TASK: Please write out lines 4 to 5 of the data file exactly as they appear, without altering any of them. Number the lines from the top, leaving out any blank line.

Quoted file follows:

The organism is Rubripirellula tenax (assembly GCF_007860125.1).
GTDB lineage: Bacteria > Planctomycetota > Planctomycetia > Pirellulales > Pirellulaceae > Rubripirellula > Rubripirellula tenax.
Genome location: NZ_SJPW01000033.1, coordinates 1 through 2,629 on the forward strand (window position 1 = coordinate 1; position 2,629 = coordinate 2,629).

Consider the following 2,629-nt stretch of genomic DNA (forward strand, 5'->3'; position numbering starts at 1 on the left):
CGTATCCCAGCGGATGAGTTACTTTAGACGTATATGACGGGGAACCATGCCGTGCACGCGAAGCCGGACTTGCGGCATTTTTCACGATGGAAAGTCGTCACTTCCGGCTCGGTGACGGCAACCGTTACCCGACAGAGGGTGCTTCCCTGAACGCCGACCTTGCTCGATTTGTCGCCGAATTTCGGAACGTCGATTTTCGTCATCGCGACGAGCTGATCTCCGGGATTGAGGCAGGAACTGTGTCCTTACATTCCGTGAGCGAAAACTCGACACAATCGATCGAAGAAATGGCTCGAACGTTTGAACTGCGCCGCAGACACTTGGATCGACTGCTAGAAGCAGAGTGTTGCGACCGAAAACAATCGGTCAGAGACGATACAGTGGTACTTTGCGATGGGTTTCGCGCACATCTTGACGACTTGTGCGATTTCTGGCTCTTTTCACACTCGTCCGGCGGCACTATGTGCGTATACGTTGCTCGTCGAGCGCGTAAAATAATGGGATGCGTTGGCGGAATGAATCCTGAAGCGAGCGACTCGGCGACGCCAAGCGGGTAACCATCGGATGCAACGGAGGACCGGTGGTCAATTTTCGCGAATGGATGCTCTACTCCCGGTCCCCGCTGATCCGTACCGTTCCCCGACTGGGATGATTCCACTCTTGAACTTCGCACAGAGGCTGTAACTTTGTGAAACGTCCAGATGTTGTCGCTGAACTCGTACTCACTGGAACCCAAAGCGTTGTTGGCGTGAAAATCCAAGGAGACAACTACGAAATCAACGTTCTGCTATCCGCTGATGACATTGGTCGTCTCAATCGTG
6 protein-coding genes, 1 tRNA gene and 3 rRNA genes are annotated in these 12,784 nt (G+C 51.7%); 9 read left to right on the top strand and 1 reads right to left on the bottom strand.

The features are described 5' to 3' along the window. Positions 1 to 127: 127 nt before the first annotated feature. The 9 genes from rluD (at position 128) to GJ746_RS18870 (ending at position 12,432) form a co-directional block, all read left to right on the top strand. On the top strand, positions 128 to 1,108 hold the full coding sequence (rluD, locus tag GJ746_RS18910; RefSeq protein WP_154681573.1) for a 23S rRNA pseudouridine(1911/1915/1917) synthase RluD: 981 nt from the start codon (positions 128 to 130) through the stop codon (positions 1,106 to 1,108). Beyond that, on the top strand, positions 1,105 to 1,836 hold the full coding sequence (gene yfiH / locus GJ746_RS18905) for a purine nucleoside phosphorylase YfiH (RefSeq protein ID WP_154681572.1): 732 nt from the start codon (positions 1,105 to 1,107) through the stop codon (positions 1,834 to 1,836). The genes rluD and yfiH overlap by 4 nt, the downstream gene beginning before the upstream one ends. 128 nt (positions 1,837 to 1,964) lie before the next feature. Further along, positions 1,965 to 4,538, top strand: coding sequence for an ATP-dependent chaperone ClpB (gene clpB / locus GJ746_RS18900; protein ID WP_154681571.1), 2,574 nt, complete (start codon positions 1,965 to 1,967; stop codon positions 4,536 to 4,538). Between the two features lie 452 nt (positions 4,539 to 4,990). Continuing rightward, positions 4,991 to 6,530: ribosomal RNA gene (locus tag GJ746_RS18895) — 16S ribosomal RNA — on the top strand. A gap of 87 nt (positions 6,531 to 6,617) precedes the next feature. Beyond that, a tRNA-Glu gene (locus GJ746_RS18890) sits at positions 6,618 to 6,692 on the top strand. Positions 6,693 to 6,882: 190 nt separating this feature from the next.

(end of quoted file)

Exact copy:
Consider the following 2,629-nt stretch of genomic DNA (forward strand, 5'->3'; position numbering starts at 1 on the left):
CGTATCCCAGCGGATGAGTTACTTTAGACGTATATGACGGGGAACCATGCCGTGCACGCGAAGCCGGACTTGCGGCATTTTTCACGATGGAAAGTCGTCACTTCCGGCTCGGTGACGGCAACCGTTACCCGACAGAGGGTGCTTCCCTGAACGCCGACCTTGCTCGATTTGTCGCCGAATTTCGGAACGTCGATTTTCGTCATCGCGACGAGCTGATCTCCGGGATTGAGGCAGGAACTGTGTCCTTACATTCCGTGAGCGAAAACTCGACACAATCGATCGAAGAAATGGCTCGAACGTTTGAACTGCGCCGCAGACACTTGGATCGACTGCTAGAAGCAGAGTGTTGCGACCGAAAACAATCGGTCAGAGACGATACAGTGGTACTTTGCGATGGGTTTCGCGCACATCTTGACGACTTGTGCGATTTCTGGCTCTTTTCACACTCGTCCGGCGGCACTATGTGCGTATACGTTGCTCGTCGAGCGCGTAAAATAATGGGATGCGTTGGCGGAATGAATCCTGAAGCGAGCGACTCGGCGACGCCAAGCGGGTAACCATCGGATGCAACGGAGGACCGGTGGTCAATTTTCGCGAATGGATGCTCTACTCCCGGTCCCCGCTGATCCGTACCGTTCCCCGACTGGGATGATTCCACTCTTGAACTTCGCACAGAGGCTGTAACTTTGTGAAACGTCCAGATGTTGTCGCTGAACTCGTACTCACTGGAACCCAAAGCGTTGTTGGCGTGAAAATCCAAGGAGACAACTACGAAATCAACGTTCTGCTATCCGCTGATGACATTGGTCGTCTCAATCGTG